High turnover is every business owners' nightmare. The cost of a bad hire can be upwards of $12,000, and if you're regularly churning through employees, you're at serious risk of business failure. When you see a higher than usual turnover rate in your business, use these four tips to address the underlying reason for your turnover rate and become an employer of choice in your field.
Conduct a Wage and Job Evaluation
While employee loyalty may have been the norm thirty years ago, employees today recognize that the best way to get a raise in today's marketplace is to switch to another company. If you offer lower wages than your competition, you may not be losing employees to company culture but to better compensation. To start ebbing the flow of exiting employees, start by conducting a wage and job evaluation. Find out how much your competitors are paying, what job duties their positions entail, and what benefits they offer. Taking a 360-degree look at the competition can help you pinpoint where your own company is falling short. Then, apply your findings to your current employees and new hires. By readjusting your compensation package, you can attract better employees and retain the best.
Clarify Your Corporate Ladder
Another common cause of a high turnover rate is employees leaving to take a higher position in another company. In many workplaces, the upper levels of management are filled by employees who have been working for years and newer employees find they need to change companies to work their way up the corporate ladder. If you're experiencing high turnover because employees don't feel they have the opportunity to grow, you need to build in a way for those employees to feel challenged and valued, even if that doesn't result in a promotion. Create a stronger corporate ladder that builds in training for management and additional education to take on new job duties. By valuing the education and advancement of your employees, you can increase employee engagement and reduce turnover.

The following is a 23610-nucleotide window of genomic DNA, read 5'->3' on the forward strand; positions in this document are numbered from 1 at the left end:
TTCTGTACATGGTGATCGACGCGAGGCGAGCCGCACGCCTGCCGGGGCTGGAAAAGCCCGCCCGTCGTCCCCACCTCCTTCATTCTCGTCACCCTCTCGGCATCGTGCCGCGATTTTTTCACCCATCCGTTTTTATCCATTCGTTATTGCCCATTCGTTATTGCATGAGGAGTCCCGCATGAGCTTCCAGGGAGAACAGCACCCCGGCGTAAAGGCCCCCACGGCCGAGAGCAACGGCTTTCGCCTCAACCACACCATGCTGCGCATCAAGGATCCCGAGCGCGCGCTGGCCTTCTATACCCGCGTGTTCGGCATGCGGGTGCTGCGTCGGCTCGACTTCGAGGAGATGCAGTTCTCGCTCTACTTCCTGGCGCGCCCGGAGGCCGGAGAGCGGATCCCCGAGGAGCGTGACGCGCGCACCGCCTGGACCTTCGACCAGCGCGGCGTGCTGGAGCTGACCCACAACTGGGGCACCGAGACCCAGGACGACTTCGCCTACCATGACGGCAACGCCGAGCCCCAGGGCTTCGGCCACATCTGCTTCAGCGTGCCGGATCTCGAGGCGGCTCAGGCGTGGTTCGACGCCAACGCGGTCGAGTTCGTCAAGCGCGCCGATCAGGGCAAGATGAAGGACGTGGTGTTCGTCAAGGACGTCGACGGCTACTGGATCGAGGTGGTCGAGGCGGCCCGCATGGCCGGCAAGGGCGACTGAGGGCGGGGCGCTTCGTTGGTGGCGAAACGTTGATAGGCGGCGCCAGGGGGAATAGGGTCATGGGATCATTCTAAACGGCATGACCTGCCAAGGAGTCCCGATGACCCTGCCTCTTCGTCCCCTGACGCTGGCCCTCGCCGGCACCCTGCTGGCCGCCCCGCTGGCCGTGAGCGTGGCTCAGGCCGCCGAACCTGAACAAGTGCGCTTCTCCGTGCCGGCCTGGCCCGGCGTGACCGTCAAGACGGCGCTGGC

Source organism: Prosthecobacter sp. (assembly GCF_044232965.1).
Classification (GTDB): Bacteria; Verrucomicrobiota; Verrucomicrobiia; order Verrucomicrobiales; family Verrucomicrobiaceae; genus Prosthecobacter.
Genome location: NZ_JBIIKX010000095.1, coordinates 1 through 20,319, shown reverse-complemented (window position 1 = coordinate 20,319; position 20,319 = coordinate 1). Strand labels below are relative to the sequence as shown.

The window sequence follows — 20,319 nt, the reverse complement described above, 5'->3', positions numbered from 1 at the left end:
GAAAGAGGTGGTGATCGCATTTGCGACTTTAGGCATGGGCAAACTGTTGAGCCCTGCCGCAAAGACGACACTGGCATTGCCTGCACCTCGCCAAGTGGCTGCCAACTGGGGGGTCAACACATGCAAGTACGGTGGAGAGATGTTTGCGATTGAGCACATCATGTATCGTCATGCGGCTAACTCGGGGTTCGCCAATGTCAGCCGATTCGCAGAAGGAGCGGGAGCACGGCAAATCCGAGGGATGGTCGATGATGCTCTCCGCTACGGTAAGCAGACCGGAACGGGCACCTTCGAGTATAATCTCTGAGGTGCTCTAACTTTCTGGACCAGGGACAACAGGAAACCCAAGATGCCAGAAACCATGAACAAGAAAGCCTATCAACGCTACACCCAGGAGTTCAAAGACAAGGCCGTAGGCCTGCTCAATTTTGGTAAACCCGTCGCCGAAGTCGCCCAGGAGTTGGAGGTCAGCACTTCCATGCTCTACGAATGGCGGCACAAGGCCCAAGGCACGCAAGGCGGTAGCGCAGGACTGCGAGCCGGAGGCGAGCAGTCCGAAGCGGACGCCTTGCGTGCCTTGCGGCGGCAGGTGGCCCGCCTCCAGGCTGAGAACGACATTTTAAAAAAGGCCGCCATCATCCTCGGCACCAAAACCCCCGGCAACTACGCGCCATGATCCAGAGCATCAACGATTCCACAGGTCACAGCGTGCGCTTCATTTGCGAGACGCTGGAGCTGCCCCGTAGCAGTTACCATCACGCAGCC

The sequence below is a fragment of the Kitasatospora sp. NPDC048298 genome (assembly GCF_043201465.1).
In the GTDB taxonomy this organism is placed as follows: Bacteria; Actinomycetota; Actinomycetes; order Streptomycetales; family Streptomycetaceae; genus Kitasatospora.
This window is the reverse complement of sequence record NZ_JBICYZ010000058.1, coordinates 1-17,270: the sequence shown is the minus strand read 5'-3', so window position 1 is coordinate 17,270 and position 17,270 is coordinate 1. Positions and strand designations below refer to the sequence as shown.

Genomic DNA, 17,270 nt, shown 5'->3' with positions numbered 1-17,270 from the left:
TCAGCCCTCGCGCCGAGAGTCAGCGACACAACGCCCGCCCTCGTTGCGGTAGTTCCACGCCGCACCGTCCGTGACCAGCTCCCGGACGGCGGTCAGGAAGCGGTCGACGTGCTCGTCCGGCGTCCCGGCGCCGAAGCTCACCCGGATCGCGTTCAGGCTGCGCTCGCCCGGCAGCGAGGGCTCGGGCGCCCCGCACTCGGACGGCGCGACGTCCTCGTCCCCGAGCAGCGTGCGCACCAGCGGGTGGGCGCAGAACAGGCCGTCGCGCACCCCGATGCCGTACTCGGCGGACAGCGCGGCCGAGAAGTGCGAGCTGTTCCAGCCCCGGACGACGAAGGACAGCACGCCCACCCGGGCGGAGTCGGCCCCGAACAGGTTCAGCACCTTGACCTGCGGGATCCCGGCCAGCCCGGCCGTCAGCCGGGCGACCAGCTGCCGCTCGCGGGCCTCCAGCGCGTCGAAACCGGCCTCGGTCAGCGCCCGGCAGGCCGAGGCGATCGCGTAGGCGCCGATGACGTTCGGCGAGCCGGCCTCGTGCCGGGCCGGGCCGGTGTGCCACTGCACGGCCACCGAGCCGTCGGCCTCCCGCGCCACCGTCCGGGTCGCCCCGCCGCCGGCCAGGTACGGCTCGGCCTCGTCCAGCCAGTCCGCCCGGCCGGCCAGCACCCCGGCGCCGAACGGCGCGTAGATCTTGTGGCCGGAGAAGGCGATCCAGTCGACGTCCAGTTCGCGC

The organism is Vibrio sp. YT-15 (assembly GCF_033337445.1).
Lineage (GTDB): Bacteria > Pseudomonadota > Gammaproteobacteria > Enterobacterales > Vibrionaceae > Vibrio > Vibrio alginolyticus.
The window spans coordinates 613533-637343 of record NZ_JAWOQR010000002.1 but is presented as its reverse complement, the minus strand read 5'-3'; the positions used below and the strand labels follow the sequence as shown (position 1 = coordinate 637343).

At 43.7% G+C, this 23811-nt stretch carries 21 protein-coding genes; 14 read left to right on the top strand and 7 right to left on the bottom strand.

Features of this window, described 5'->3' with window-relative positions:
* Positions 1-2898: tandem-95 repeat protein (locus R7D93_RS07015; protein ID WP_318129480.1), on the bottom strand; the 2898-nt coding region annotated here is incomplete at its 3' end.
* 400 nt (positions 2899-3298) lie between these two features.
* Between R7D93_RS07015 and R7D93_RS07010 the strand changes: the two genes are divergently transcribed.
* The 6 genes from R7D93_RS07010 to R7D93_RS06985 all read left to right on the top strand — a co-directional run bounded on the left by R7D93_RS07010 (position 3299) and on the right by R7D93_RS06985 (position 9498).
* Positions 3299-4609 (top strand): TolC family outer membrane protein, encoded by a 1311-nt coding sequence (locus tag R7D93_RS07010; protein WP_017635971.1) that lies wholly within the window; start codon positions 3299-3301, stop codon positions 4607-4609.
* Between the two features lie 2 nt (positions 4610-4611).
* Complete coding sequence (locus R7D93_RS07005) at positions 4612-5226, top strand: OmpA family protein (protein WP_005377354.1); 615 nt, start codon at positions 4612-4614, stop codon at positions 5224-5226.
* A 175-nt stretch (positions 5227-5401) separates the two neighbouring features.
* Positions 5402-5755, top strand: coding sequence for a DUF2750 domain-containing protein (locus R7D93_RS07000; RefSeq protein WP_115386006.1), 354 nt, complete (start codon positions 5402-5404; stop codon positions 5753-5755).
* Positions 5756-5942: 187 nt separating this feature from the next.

Ask Your Employees
If you're not conducting an effective exit interview with employees, you are missing out on gathering valuable information. When you're experiencing high turnover, it's not just the employees who are leaving that know what's wrong, the current employees know too. Once you've done a wage and job assessment and restructured your corporate ladder, it's time to talk to your employees about what part of the company culture can be improved. A confidential survey or discrete interviews that focus on improvements can help get an idea of where your management team is failing to engage current employees and start to fix the problems.
Analyze Your Hiring Process
The right employees start with the right hire and if your hiring process isn't finding the employees that fit your workplace culture, it's contributing to a high turnover rate. If employees are leaving before their first year of employment, you are probably experiencing poor hires or an unsatisfactory onboarding process. Compare both processes with your exit interviews to discover where you're missing the mark. Often, businesses become so obsessed with filling a position, they don't look at whether the person they're hiring actually fits the company culture. Or they expect that employee to perform out of the gate and instead, they become overwhelmed and disillusioned. Take a good hard look at how you're hiring and how you're training to discover whether you're contributing to your high turnover rate.